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The BBC's Jane Bennett-Powell
"An early election has been Canada's worst kept secret"
 real 56k

Sunday, 22 October, 2000, 17:20 GMT
Canada faces early elections

Jean Chretien (centre): Riding high in the polls
Canada faces early elections after Liberal Prime Minister Jean Chretien called a snap poll in an attempt to capitalise on his government's current popularity.

If he is successful in the 27 November election, it would be the first time since 1945 that a Canadian government had won three consecutive victories.

Mr Chretien, who is way ahead in the polls, was not obliged to call the election until mid-2002.

He is thought to be gambling that a big budget surplus and the emotional outpouring over former prime minister Pierre Trudeau's recent death will boost his position.


The election campaign begins officially at this moment

Jean Chretien

His election announcement came less than three weeks after the funeral of Pierre Trudeau, a Liberal Party prime minister considered the most influential leader in Canadian history.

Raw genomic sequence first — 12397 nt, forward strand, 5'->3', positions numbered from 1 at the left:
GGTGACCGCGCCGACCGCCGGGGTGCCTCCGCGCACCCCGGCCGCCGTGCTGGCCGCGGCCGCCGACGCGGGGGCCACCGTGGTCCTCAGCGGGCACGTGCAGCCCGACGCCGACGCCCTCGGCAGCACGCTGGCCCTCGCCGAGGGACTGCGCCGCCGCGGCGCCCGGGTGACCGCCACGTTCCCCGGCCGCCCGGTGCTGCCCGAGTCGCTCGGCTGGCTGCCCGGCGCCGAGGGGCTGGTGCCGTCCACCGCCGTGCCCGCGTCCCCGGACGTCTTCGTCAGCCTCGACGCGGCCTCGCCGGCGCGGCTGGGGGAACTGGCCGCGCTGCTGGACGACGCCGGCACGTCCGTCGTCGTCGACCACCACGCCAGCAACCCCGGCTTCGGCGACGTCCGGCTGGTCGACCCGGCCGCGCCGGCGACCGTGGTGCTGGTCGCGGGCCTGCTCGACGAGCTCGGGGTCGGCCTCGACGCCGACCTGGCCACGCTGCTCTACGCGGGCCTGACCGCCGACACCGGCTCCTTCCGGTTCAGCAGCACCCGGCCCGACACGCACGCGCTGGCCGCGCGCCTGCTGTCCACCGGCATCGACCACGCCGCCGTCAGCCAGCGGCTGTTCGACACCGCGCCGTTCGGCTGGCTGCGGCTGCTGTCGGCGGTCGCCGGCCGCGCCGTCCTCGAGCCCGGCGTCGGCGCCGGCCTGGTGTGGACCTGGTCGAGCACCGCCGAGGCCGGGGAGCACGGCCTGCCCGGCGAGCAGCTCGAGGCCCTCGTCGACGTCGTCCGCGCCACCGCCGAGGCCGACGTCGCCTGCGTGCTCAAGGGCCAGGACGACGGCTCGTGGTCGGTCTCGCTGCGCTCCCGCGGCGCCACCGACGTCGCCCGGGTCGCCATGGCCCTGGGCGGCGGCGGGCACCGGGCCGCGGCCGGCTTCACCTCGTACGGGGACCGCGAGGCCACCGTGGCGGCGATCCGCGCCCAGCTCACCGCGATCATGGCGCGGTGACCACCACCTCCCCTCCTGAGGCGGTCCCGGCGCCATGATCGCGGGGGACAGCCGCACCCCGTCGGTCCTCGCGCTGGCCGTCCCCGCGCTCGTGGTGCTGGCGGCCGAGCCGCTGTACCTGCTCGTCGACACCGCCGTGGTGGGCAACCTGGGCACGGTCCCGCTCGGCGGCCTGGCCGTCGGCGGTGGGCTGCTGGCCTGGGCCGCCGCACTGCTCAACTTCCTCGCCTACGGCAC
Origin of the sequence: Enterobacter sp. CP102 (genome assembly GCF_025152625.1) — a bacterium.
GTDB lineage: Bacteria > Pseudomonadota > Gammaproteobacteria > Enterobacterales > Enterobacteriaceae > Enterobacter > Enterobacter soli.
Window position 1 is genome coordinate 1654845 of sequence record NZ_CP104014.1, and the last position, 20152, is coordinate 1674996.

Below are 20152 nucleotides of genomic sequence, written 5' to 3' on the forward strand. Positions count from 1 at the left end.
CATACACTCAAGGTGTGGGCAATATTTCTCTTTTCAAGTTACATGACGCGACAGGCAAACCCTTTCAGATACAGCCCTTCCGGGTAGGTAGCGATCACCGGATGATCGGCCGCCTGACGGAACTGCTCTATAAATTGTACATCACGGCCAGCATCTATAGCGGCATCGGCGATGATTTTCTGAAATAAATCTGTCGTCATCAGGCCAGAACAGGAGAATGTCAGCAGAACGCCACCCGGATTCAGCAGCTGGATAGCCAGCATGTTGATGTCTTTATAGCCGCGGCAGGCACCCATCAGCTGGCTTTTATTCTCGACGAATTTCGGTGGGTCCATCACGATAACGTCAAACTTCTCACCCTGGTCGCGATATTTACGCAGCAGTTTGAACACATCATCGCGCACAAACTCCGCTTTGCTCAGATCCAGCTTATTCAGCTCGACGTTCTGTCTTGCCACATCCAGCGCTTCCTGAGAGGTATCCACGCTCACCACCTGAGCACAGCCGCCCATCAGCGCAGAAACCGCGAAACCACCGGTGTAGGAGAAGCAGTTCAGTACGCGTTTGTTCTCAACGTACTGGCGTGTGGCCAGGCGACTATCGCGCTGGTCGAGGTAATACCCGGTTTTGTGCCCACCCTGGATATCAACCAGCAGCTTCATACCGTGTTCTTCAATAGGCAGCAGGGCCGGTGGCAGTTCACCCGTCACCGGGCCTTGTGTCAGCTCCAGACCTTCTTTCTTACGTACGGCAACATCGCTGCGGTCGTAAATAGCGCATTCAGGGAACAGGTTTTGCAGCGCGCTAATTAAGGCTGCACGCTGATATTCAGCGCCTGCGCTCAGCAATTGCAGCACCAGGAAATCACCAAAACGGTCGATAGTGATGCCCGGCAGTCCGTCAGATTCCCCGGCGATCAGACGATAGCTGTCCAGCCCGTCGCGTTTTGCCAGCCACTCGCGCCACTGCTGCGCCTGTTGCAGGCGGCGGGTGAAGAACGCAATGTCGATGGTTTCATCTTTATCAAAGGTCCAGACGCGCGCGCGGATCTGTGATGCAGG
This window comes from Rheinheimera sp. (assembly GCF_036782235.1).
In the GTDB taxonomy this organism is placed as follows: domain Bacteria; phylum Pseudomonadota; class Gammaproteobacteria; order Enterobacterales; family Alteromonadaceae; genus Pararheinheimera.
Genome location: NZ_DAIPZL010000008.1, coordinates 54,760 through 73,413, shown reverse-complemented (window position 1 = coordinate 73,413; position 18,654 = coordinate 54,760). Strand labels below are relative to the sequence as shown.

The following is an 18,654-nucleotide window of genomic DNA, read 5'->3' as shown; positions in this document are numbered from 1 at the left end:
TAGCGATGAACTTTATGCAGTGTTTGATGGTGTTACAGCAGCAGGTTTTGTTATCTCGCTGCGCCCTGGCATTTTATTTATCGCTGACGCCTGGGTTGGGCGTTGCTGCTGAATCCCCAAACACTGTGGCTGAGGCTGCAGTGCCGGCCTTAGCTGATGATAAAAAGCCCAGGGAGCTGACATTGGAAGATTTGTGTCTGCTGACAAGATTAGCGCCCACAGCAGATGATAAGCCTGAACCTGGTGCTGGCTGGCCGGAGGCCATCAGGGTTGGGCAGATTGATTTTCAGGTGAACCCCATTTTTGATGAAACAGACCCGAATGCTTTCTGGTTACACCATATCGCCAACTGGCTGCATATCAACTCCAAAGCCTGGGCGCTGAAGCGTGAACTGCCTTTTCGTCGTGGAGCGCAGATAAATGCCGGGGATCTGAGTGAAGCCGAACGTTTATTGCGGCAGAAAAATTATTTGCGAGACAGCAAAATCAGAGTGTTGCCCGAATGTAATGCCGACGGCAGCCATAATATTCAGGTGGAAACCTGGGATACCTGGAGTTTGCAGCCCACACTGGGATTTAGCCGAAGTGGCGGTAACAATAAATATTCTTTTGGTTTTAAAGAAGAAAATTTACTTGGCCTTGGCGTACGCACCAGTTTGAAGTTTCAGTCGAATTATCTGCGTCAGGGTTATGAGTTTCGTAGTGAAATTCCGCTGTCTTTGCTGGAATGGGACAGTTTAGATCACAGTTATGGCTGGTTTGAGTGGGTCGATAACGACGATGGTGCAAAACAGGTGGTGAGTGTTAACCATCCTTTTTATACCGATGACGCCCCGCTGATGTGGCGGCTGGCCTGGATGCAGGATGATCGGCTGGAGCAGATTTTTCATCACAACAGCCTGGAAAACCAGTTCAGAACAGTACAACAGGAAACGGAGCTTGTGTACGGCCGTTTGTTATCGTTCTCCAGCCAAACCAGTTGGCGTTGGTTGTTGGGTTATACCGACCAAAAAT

But correspondents say Mr Chretien's move could backfire: Canadian voters have in the past punished politicians for calling early elections to take advantage of their lead in the opinion polls.

"The word gamble is going to be used a lot to describe this Liberal decision," said Lawrence LeDuc, a political science professor at the University of Toronto.

The Liberal Party holds 161 seats in Canada's 301-member House of Commons. It won 155 seats in the 1997 vote, and has picked up six more in by-elections since then.

Conservative challenge

Of the five main parties fighting the election, Mr Chretien will face the strongest challenge from the newly-formed Canadian Alliance.

stockwell day
Stockwell Day triumphant after gaining his party's leadership in June
It has 58 seats in the House of Commons, and is led by a telegenic former preacher, Stockwell Day.

Since Mr Chretien first came to power in 1993, the Canadian economy has recovered from a period of sluggishness, buoyed by the boom in the neighbouring US economy.

This week, he announced how he is planning to spending a budget surplus of several billion dollars.

Five hundred million dollars has been earmarked to upgrade Toronto's waterfront as a part of a bid to host the 2008 Olympics, while taxes will be cut by $100bn over the next five years.

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See also:

10 Jul 00 | Americas
New opposition leader in Canada
01 Oct 00 | Americas
Outpouring of grief for Trudeau
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